2004 Findings on the Worst Forms of Child Labor - Guinea
|Publisher||United States Department of Labor|
|Author||Bureau of International Labor Affairs|
|Publication Date||22 September 2005|
|Cite as||United States Department of Labor, 2004 Findings on the Worst Forms of Child Labor - Guinea, 22 September 2005, available at: http://www.refworld.org/docid/48c8ca593c.html [accessed 29 December 2014]|
|Selected Child Labor Measures Adopted by Governments|
|Ratified Convention 138 6/6/2003||X|
|Ratified Convention 182 6/6/2003||X|
|National Plan for Children|
|National Child Labor Action Plan|
|Sector Action Plan|
Incidence and Nature of Child Labor
The ILO estimated that 29.9 percent of children ages 10 to 14 years in Guinea were working in 2002. Children begin working beside their parents at a young age, often at 5 years in rural areas. The majority of working children are found in the domestic or informal sectors, carrying out activities such as subsistence farming, petty commerce, fishing, and small-scale mining. Children also work in gold and diamond mines, granite and sand quarries, and as apprentices to mechanics, electricians, and plumbers, among other professions. Children are also found working on the streets selling cheap goods for traders, carrying baggage, or shining shoes.
Children are reported to work in the commercial sex industry. Guinea is a source, transit and destination country for trafficking in persons, including children, for sexual exploitation and labor. While there are reports of trafficking in children from neighboring countries, including Mali, there is no available information on the extent of the problem. Internal trafficking occurs from rural to urban areas.
War-affected, displaced children in Guinea's forest region are reportedly subject to economic exploitation and sexual abuse. In 2003, UNICEF estimated that 2,000 Guinean child soldiers, one-fifth of them girls, would require demobilization upon their return from Liberia's recent armed conflict.
Public education is free and compulsory for 6 years, between the ages of 7 and 13 years. In 2001, the gross primary enrollment rate was 77.1 percent, and the net primary enrollment rate was 61.5 percent. Enrollment remains substantially lower among girls than boys. In 2001, the gross primary enrollment rate was 65.8 percent for girls, compared to 88.1 percent for boys. Gross and net enrollment ratios are based on the number of students formally registered in primary school and therefore do not necessarily reflect actual school attendance. Recent primary school attendance statistics are not available for Guinea. Children, particularly girls, may not attend school in order to assist their parents with domestic work or agriculture. In general, enrollment rates are substantially lower in rural areas. There is a shortage of teachers, school supplies and equipment, and even school facilities to adequately serve the population of school-age children in Guinea. Barriers to schooling are particularly acute for many displaced and war-affected children.
Child Labor Laws and Enforcement
The Labor Code sets the minimum age for employment at 16 years, although children under the age of 16 can work with the consent of authorities. The Labor Code permits apprentices to work at 14 years of age. Workers under the age of 18 are not permitted to work at night or work more than 10 consecutive hours per day. The Labor Code also prohibits forced or bonded labor and hazardous work by children under 18 years. Guinea's Penal Code prohibits trafficking of persons, the exploitation of vulnerable persons for unpaid or underpaid labor, and procurement or solicitation for the purposes of prostitution. The official age for voluntary recruitment or conscription into the armed forces is 18 years, and the regulation is reported to be strictly enforced within the government army.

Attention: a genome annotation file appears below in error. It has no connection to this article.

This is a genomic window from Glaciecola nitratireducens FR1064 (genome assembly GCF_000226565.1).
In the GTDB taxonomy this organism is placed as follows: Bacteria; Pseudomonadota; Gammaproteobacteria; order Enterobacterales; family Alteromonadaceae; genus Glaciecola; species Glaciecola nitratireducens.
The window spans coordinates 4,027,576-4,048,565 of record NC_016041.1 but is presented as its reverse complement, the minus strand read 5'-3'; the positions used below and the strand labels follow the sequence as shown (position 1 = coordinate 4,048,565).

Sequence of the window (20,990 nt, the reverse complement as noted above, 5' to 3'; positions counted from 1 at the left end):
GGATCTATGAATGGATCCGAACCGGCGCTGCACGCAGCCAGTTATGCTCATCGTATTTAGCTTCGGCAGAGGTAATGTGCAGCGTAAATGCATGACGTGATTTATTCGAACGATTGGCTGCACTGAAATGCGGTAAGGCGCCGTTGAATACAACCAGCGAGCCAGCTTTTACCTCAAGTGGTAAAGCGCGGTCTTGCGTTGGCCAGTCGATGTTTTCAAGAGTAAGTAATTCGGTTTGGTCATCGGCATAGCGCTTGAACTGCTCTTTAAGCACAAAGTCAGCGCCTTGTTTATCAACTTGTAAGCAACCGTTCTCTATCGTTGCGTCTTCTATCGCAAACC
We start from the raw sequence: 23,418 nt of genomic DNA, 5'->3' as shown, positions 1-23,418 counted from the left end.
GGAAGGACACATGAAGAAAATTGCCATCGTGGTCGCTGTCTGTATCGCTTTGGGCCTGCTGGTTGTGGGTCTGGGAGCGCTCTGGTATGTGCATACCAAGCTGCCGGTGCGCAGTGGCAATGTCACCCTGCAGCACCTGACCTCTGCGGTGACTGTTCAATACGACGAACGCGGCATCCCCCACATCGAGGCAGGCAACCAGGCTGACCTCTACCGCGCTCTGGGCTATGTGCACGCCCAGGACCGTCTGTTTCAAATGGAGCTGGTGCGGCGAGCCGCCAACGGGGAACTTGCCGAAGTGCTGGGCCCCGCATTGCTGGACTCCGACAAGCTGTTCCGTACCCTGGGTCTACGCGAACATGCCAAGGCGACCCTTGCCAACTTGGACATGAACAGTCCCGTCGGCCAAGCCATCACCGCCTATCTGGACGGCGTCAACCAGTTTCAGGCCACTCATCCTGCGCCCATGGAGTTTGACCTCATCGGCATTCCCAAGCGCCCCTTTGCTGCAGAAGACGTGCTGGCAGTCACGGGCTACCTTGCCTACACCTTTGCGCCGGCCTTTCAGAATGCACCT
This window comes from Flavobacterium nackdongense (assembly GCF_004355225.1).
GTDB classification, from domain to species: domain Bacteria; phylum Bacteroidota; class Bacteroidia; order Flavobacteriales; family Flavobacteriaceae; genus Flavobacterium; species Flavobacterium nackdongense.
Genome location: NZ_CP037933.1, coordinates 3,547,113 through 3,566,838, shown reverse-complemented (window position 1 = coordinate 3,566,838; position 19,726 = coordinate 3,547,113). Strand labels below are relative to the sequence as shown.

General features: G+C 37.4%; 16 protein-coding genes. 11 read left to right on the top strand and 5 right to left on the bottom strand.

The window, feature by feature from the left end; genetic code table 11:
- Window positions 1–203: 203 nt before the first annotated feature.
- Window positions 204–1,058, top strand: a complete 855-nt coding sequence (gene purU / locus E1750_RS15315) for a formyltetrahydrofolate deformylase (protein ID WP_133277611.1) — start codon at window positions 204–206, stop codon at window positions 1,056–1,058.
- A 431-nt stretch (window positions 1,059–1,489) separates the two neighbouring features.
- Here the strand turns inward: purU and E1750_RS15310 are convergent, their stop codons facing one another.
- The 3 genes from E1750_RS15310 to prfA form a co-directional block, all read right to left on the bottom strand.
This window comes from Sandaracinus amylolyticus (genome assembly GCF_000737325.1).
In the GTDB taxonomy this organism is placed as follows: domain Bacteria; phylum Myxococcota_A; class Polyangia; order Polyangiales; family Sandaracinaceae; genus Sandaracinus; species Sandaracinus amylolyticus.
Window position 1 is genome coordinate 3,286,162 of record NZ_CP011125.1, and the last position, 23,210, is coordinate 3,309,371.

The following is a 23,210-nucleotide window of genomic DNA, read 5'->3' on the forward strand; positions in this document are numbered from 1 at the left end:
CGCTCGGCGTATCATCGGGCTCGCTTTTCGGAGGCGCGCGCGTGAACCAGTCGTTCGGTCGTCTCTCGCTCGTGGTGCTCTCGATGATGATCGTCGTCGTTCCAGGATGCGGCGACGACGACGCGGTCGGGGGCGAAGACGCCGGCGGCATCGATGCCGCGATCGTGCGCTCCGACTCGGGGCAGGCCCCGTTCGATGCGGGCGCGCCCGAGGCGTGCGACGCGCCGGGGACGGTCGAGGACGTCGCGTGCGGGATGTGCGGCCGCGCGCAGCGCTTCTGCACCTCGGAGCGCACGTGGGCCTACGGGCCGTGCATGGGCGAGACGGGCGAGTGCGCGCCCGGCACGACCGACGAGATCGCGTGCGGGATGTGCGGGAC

The government has acknowledged that the implementation and enforcement of labor legislation remains weak. In 2002, the Labor Inspectorate within the Ministry of Labor had only one inspector and several assistants in each district to enforce relevant legislation. Under the Labor Code, punishment for infractions of child labor laws range from a fine of up to 800,000 GNF (USD 408) to imprisonment for no more than 2 months.
Current Government Policies and Programs to Eliminate the Worst Forms of Child Labor
The Government of Guinea is participating in an ILO-IPEC program funded by USDOL and the Cocoa Global Issues Group that seeks to withdraw children from hazardous work in the cocoa sector, provide income generation and economic alternatives, and promote education. The USAID-supported Sustainable Tree Crops Program is also working in Guinea to incorporate elements into its program to address child labor in the cocoa sector, and is coordinating with the USDOL-funded ILO-IPEC program.
The Ministry of Pre-Education has overall responsibility for the implementation of a USD 70 million World Bank Education for All Project that aims to promote universal primary schooling, build schools, and improve the quality of education. The program focuses on girls and rural students, and includes street children and is scheduled to end in 2012. The Government of Guinea is receiving funding from the World Bank and other donors under the Education for All Fast Track Initiative, which aims to provide all children with a primary school education by the year 2015.
USAID is assisting the Ministry of Education and promoting access to quality basic education by focusing on teacher training and community participation in education and girls' schooling. UNICEF is implementing an advocacy program to increase girls' enrollment. In addition, WFP is implementing a school feeding program that offers meals to children as an incentive for school attendance.
 World Bank, World Development Indicators 2004 [CD-ROM], Washington, D.C., 2004.
 UNICEF, Situation Des Enfants et Des Femmes, Programme De Cooperation 2002-2006, Republique de Guinee, Conakry, 2000, 35.
 U.S. Embassy-Conakry, unclassified telegram no. 1857, 1998. See also UNICEF, Situation Des Enfants et Des Femmes, 83-84.
 UNICEF, Situation Des Enfants et Des Femmes, 84.